Maybe you clicked a malicious link that infected your Facebook account, or maybe the social network alerted you to suspicious activity. Whatever the cause, you’ve suffered a Facebook hack. What do you do now?
Thanks to beefed-up security, Facebook account hackings are increasingly rare, according to Herve Robert, engineering manager on the company’s antispam team. But they still occur.
“We’re very committed to eradicating bad actors from Facebook,” Robert says. “Over time, we’ve built cutting-edge technology to try to make our product something that’s safer and more secure.”
Some of those efforts include sharing public encryption keys to keep email notifications between the site and its users encrypted, launching a Dark Web version of the social network on Tor, and notifying users of state-sponsored attacks.
“One of the best things you can do is make use of the controls that we offer to protect your account,” Robert says.
If you suspect that your Facebook account has been compromised, navigate to facebook.com/hacked, and click “My Account Is Compromised.” On the next screen, enter your account credentials, then follow the indicated steps.
To further protect your account against spam, malware, and hackers, Facebook suggests taking advantage of the following tools and features, which include performing a security checkup, enabling login approvals, and downloading free antivirus software.
Perform a security checkup
Security Checkup first logs you out of the social network from all other browsers and apps. Next, it helps you set up log-in alerts, which notify you if your account is being accessed from a new device or browser. It then guides you in creating a stronger password.
Turn on log-in approvals
Log-in approvals, more commonly known as two-factor authentication, provide an extra security step whenever you log in from a new device. “If people are only going to make one change to maximize security for their account, this is it,” according to a Facebook representative.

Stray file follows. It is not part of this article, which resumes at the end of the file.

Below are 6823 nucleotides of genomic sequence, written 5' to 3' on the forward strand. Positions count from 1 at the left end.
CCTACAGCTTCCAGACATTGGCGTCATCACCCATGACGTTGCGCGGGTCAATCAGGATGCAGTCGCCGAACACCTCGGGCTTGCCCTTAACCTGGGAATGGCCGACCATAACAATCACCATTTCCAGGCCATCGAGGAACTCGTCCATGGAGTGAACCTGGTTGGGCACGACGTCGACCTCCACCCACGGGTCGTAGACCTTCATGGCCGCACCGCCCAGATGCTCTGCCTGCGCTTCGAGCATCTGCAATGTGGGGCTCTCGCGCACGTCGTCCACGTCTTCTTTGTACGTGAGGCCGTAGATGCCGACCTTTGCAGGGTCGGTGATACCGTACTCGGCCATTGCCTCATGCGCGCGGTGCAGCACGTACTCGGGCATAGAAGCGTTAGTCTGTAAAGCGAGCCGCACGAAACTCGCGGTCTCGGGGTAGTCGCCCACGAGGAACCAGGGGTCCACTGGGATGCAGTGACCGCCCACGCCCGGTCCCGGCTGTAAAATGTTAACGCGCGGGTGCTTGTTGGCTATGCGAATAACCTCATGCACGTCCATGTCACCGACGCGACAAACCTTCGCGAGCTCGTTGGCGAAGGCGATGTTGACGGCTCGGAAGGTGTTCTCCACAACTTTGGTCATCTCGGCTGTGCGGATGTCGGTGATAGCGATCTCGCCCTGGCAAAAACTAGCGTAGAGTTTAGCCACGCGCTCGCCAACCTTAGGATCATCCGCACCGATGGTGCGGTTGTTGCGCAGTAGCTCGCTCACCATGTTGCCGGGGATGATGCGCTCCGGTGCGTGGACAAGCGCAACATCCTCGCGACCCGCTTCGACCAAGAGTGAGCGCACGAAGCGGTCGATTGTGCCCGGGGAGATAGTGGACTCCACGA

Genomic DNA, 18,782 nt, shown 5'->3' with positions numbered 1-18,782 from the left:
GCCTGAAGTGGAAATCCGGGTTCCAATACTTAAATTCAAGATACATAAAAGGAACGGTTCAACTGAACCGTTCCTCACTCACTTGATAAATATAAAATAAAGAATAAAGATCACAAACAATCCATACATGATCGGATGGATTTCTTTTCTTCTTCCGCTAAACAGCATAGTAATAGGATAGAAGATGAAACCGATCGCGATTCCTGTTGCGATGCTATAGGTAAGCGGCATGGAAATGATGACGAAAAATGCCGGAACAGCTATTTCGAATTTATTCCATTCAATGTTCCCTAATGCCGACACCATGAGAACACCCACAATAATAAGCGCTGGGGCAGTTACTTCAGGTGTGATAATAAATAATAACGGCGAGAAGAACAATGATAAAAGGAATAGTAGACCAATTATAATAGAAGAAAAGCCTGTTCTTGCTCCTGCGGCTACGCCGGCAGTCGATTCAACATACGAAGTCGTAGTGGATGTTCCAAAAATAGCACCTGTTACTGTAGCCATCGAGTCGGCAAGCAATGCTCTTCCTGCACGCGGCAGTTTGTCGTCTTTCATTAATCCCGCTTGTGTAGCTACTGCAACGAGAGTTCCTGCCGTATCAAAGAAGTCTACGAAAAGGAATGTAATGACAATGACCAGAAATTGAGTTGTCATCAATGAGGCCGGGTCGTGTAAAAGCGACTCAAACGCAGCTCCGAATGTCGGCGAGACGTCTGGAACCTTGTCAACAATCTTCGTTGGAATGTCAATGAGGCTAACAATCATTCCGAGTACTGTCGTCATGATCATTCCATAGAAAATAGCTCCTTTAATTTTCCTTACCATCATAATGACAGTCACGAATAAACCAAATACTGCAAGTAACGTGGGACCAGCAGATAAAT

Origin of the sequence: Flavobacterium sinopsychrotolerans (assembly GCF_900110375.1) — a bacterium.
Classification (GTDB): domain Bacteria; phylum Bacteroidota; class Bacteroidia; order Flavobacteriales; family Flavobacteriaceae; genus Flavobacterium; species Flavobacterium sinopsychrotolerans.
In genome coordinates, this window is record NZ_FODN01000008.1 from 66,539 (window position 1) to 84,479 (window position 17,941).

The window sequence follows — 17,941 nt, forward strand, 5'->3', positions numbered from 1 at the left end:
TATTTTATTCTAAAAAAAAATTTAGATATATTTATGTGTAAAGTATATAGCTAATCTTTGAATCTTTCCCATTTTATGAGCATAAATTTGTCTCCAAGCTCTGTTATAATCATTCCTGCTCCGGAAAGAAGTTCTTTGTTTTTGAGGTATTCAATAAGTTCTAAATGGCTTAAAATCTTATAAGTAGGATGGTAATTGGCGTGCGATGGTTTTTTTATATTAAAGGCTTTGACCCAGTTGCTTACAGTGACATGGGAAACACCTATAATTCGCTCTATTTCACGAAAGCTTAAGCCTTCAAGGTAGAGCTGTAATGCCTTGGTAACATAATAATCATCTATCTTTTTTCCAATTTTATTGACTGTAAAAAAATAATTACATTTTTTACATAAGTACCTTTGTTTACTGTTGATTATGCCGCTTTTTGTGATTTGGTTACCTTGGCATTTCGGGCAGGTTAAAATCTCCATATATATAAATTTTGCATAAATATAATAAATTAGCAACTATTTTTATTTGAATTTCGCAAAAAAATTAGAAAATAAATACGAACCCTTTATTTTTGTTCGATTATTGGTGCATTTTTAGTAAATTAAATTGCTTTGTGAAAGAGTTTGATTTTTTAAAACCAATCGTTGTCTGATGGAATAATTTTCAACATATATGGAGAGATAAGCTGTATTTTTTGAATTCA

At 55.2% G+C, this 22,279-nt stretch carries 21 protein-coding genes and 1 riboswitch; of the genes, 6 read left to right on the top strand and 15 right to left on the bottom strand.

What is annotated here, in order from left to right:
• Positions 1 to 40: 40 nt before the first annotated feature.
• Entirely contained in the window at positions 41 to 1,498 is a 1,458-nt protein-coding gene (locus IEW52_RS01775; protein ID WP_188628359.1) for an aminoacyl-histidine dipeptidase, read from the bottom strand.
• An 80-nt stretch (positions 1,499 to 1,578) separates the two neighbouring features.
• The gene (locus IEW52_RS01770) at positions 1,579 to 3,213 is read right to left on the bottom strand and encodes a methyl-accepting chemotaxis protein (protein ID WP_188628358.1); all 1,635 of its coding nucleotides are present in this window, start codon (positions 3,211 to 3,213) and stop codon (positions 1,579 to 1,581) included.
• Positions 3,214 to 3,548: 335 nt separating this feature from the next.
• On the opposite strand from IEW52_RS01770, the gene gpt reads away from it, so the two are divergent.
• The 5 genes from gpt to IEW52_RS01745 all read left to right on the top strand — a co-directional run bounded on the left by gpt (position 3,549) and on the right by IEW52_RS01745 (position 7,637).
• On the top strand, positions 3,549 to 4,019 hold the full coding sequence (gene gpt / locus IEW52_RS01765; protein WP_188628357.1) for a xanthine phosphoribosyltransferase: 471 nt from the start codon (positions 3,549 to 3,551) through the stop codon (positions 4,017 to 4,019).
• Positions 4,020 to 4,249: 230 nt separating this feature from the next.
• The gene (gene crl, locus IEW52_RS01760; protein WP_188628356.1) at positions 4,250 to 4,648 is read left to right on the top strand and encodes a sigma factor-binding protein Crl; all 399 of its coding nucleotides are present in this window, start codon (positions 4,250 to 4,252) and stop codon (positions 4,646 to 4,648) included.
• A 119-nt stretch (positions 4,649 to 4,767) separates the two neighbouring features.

Once you’ve enabled the setting, Facebook asks you to enter a security code each time you try to access your Facebook account from a new computer, phone, or browser. This prevents other people from logging into your account, as they would also need access to your text messages or email account.
To turn on log-in approvals, visit your Security Settings page, click the Login Approvals section, check the box, and click Save Changes.
Run a malware scan
Facebook launched partnerships with anti-malware companies ESET, F-Secure, Trend Micro, and Kaspersky Lab to offer users free computer scans and malware cleanup tools.
“We use a combination of signals to help find infections and get the malware off your computer for good, even if the malware isn’t actively spreading spam or harmful links,” Trevor Pottinger, software engineer on Facebook’s threat infrastructure team, said in a blog post.
If you’re infected, Facebook will point you toward a cleanup tool that runs in the background. When the scan is complete, it details what it found and how to remove it.
Set trusted contacts
Facebook’s Trusted Contacts feature, which it debuted on in 2011 as Trusted Friends, helps you access your account when you forget your password and can’t access your email to reset it. In these instances, friends you name to your Trusted Contacts receive one-time security codes from Facebook that you enter to regain access.
Set your Trusted Contacts by visiting your Security Settings page. Click Trusted Contacts, and select friends on whom you can count.
Control the information you share with apps
Anytime you use your Facebook credentials to log into an application, you grant the app certain privileges such as access to your name, email address, birthday, hometown, likes, photos, or friends list. If you’re uncomfortable with the information the application requests, Facebook gives you two ways to edit the permissions.
Before you log into an app using Facebook Login, click “Edit the Info You Provide.” This brings you to a list of all the information the app is requesting from you. Uncheck the pieces of information you don’t want to share with the app.
If you already used Facebook Login to log into an app, visit your App Settings page to update your permissions. Hover over each application, then click the pencil icon. Uncheck the blue checkbox to revoke access to that piece of information, then click Save.